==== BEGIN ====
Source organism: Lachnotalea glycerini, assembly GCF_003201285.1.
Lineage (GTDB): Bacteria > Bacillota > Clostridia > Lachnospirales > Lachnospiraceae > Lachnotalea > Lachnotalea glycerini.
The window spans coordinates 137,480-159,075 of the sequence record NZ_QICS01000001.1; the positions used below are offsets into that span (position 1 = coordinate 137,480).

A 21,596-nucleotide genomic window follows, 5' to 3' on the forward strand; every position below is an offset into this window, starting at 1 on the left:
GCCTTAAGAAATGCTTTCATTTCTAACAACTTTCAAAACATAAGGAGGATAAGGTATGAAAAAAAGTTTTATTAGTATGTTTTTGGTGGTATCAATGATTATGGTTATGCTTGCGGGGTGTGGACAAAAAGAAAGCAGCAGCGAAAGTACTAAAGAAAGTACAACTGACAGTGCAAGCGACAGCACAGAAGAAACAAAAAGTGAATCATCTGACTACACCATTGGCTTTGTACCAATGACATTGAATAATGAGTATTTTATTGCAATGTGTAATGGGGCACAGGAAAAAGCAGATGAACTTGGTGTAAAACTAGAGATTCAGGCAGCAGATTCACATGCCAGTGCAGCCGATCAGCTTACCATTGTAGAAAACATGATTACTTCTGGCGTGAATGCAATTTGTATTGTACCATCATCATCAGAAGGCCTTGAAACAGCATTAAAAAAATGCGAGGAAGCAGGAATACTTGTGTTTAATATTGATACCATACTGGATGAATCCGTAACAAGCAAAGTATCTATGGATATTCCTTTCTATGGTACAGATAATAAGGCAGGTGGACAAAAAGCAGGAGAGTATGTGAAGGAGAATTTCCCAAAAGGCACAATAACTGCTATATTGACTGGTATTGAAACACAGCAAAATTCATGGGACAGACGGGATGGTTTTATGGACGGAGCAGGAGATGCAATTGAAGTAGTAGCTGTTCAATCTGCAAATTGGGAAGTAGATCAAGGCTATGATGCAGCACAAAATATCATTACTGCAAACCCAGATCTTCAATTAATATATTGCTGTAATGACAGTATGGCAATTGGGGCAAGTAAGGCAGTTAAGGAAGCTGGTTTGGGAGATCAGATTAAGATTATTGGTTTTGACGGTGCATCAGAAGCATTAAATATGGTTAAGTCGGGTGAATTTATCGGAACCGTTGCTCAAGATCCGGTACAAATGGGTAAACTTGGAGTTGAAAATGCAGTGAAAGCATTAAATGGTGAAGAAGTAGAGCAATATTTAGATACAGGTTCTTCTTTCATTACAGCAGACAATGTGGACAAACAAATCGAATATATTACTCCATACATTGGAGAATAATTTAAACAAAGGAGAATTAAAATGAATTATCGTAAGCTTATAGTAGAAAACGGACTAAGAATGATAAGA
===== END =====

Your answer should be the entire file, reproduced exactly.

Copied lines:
Source organism: Lachnotalea glycerini, assembly GCF_003201285.1.
Lineage (GTDB): Bacteria > Bacillota > Clostridia > Lachnospirales > Lachnospiraceae > Lachnotalea > Lachnotalea glycerini.
The window spans coordinates 137,480-159,075 of the sequence record NZ_QICS01000001.1; the positions used below are offsets into that span (position 1 = coordinate 137,480).

A 21,596-nucleotide genomic window follows, 5' to 3' on the forward strand; every position below is an offset into this window, starting at 1 on the left:
GCCTTAAGAAATGCTTTCATTTCTAACAACTTTCAAAACATAAGGAGGATAAGGTATGAAAAAAAGTTTTATTAGTATGTTTTTGGTGGTATCAATGATTATGGTTATGCTTGCGGGGTGTGGACAAAAAGAAAGCAGCAGCGAAAGTACTAAAGAAAGTACAACTGACAGTGCAAGCGACAGCACAGAAGAAACAAAAAGTGAATCATCTGACTACACCATTGGCTTTGTACCAATGACATTGAATAATGAGTATTTTATTGCAATGTGTAATGGGGCACAGGAAAAAGCAGATGAACTTGGTGTAAAACTAGAGATTCAGGCAGCAGATTCACATGCCAGTGCAGCCGATCAGCTTACCATTGTAGAAAACATGATTACTTCTGGCGTGAATGCAATTTGTATTGTACCATCATCATCAGAAGGCCTTGAAACAGCATTAAAAAAATGCGAGGAAGCAGGAATACTTGTGTTTAATATTGATACCATACTGGATGAATCCGTAACAAGCAAAGTATCTATGGATATTCCTTTCTATGGTACAGATAATAAGGCAGGTGGACAAAAAGCAGGAGAGTATGTGAAGGAGAATTTCCCAAAAGGCACAATAACTGCTATATTGACTGGTATTGAAACACAGCAAAATTCATGGGACAGACGGGATGGTTTTATGGACGGAGCAGGAGATGCAATTGAAGTAGTAGCTGTTCAATCTGCAAATTGGGAAGTAGATCAAGGCTATGATGCAGCACAAAATATCATTACTGCAAACCCAGATCTTCAATTAATATATTGCTGTAATGACAGTATGGCAATTGGGGCAAGTAAGGCAGTTAAGGAAGCTGGTTTGGGAGATCAGATTAAGATTATTGGTTTTGACGGTGCATCAGAAGCATTAAATATGGTTAAGTCGGGTGAATTTATCGGAACCGTTGCTCAAGATCCGGTACAAATGGGTAAACTTGGAGTTGAAAATGCAGTGAAAGCATTAAATGGTGAAGAAGTAGAGCAATATTTAGATACAGGTTCTTCTTTCATTACAGCAGACAATGTGGACAAACAAATCGAATATATTACTCCATACATTGGAGAATAATTTAAACAAAGGAGAATTAAAATGAATTATCGTAAGCTTATAGTAGAAAACGGACTAAGAATGATAAGA